It is well known that many microRNAs are deregulated in the connection with malignant progression. Changes in microRNA-196a expression are cited in connection with both pancreatic adenocarcinoma and breast carcinoma as well as in Barrett's esophagus. In combination with another miRNA (miR-217), miR-196a level can help distinguish between malignant and benign pancreatic tissue [37]. Moreover, in long-term survival adenocarcinoma patients (24 months), the levels of miR-196a are conversely correlated with survival [38]. As well as Mathé et al. [21], we also revealed that microRNA-196a is definitely overexpressed in Barrett's esophagus of any grade compared to normal healthy esophageal tissue, even the statistical analysis shows that the trend of the rising expression of this microRNA during the BE progression does exist. Moreover, compared to [20] (11 FFPE patients), we demonstrated this fact in our study with 71 patients in 4 gradings of BE.

In the case of miR-21, it was published, that six solid tumor tissues (lung, breast, stomach, prostate, colon, pancreas) where miR-21 is the only overexpressed microRNA do exist [39]. Feber et al. [19] describes the overexpresson of miR-21 and downexpression of miR-203 in his experiments with Barrett's esophagus as well as with esophageal adenocarcinoma. In the paper from Saini et al. [40], microRNA-203 is described as a anti-metastatic small RNA with the possible therapeutic intervention. Our results suggest the unequivocal miR-203 downregulation in BE, but non-unequivocal miR-21 expression. Compared to our study, Feber performed his experiments for 35 frozen specimens without the microdissection step. The same conclusion (for miR-21 and miR-203) can be find in the paper from Mathé et al. [22] who compared miRNA expression profiles of esophageal adenocarcinoma and squamous cell carcinoma to the adjacent noncancerous tissue pairs. In addition, Mathé et al. [22] describe the elevation of levels of miR-192 in esophageal adenocarcinoma. In our set of patients, we have come to the same conclusion.

Dealing with the possibility of getting the tissue samples through all stages of BE progression in one individuality brings controversial situation. We succeed in obtaining of tissue samples from all stages of BE progression in one patient's case, however we have to point out that the NBI technique, which we are using in the endoscopic examination helps to vizualize the architecture of the BE lesion and gives us the most precise picture of the stage of potential dysplasia and if there are any indications of proliferation to higher stage of BE dysplasia, it is therapeutically intervened. Our aim is not to let the patient to escalate to HGD/EAC stage which is very difficult to cure.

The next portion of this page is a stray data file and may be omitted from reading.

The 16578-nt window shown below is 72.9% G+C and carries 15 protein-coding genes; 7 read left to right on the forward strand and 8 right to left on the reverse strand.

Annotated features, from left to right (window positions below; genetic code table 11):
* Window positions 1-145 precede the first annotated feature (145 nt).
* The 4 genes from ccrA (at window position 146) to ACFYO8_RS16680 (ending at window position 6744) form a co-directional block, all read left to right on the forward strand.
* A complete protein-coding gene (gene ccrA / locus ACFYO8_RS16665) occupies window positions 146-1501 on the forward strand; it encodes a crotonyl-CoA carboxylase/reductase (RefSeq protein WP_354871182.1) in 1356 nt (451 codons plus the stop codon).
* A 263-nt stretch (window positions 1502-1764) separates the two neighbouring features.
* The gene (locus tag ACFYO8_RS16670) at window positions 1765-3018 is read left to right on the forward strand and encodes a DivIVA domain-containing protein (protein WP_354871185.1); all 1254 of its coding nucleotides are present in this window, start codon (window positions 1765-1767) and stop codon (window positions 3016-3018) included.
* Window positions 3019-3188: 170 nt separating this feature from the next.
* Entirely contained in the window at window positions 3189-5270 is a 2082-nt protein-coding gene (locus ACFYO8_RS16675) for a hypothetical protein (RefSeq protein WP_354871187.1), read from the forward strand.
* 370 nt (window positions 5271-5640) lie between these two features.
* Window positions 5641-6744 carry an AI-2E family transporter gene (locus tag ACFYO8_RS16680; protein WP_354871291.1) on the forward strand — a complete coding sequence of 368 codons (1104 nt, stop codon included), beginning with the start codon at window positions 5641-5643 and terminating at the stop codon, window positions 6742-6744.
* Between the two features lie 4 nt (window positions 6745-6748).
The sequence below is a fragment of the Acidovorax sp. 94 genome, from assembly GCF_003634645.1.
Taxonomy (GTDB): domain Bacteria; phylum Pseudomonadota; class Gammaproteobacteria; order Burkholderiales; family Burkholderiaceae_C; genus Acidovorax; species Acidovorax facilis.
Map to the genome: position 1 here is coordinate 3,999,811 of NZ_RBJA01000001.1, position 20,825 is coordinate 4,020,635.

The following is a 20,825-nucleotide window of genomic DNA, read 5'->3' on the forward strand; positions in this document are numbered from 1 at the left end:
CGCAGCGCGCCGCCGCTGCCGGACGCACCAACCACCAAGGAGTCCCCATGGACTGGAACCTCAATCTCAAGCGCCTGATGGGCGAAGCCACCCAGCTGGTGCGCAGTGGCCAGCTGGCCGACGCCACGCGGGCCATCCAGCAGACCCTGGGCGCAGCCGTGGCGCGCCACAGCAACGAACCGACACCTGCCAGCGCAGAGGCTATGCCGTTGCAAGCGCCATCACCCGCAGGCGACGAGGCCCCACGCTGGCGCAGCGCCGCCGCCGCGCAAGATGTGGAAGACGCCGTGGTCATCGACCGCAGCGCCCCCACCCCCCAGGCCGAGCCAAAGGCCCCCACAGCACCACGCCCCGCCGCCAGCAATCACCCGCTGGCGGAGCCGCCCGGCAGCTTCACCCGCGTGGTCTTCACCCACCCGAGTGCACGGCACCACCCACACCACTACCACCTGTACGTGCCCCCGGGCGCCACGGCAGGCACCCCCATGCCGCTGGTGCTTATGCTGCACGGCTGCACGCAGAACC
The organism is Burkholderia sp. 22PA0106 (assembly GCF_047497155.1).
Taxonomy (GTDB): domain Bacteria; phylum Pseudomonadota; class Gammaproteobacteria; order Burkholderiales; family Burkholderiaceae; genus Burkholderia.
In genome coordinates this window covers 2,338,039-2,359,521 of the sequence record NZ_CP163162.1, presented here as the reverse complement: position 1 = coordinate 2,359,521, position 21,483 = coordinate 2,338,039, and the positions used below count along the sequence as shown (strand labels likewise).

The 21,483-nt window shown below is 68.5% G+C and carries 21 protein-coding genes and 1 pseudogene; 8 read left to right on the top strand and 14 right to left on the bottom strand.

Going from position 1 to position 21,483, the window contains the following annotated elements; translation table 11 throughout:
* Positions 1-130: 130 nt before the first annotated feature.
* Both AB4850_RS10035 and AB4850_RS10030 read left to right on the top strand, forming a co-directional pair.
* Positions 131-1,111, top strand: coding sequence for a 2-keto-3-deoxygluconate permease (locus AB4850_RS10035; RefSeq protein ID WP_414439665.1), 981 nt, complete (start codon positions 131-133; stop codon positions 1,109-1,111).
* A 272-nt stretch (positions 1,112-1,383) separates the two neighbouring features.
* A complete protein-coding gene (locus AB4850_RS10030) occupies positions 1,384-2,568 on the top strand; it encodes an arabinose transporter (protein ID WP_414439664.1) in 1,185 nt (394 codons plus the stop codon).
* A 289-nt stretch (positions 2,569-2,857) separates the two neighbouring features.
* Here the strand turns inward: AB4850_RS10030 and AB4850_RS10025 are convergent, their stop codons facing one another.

Most of the gene expression studies cited deal with relative expression data, but not all of them deal with the endogenous controls. Nonn et al. [28] use the normalization of the results to two chosen small nucleolar RNA RNU44 and RNU48, Maru et al. [21] use miRNA-16 as the reference gene. In his Application Note (Applied Biosystems/Life Technologies; Carlsbad, CA, USA) Wong et al., 2007 describe all the applicable endogenous controls suitable for microRNA data normalization, however with the necessity of verification. That's why in this paper six possible endogenous controls were chosen and the most stable couple of them was chosen for relative expression data calculation.


In our study, we showed that there possibly do exist such combinations of microRNA expressions of which may be able to give us an information about the patient's status and possible disease progression. Expression of microRNA-196a was unequivocally confirmed as the Barrett's esophagus molecular marker with the rising trend through the disease progression. In combination with expression of microRNA-192 and microRNA-203 the patient could be independently diagnosed and his diagnosis could be confirmed in spite the fact that the BE diagnosis is not supported by the histological examination.





Barrett's esophagus


threshold point




deoxynucleotide triphosphates


deoxythymidine triphosphate




esophageal adenocarcinoma


formalin fixed paraffin embedded


gastroesophageal reflux disease






laser capture microdissection




mediator ribonucleic acid


narrow band imaging




periodic acid Schiff


polymerase chain reaction


polyethylene terephthalate


quantitative polymerase chain reaction


ribonucleic acid


reverse transcription




  1. Barrett N: Chronic peptic ulcer of the oesophagus and „oesophagitis“. Br J Surg. 1950, 30: 175-182.

    Article  Google Scholar 

  2. Sternberg SS: Histology for Pathology. 1997, Philadelphia: Lippincott Williams & Wilkins

    Google Scholar 

  3. Halvorsen JF, Semb BK: The "Barrett syndrome" (the columnar-lined lower oesophagus): an acquired condition secondary to reflux oesophagitis. A case report with discussion of pathogenesis. Acta Chir Scand. 1975, 141: 683-687.

    CAS  PubMed  Google Scholar 

  4. Gaddam S, Sharma P: Advances in endoscopic diagnosis and treatment of Barrett's esophagus. J Dig Dis. 2010, 11: 323-333. 10.1111/j.1751-2980.2010.00458.x.

    Article  PubMed  Google Scholar 

  5. Reid BJ, Li X, Galipeau PC, Vaughan TL: Barrett's oesophagus and oesophageal adenocarcinoma: time for a new synthesis. Nat Rev Cancer. 2010, 10: 87-101. 10.1038/nrc2773.

    Article  PubMed Central  CAS  PubMed  Google Scholar 

  6. Spechler SJ, Fitzgerald RC, Prasad GA, Wang KK: History, molecular mechanisms, and endoscopic treatment of Barrett's esophagus. Gastroenterology. 2010, 138: 854-869. 10.1053/j.gastro.2010.01.002.

    Article  PubMed Central  PubMed  Google Scholar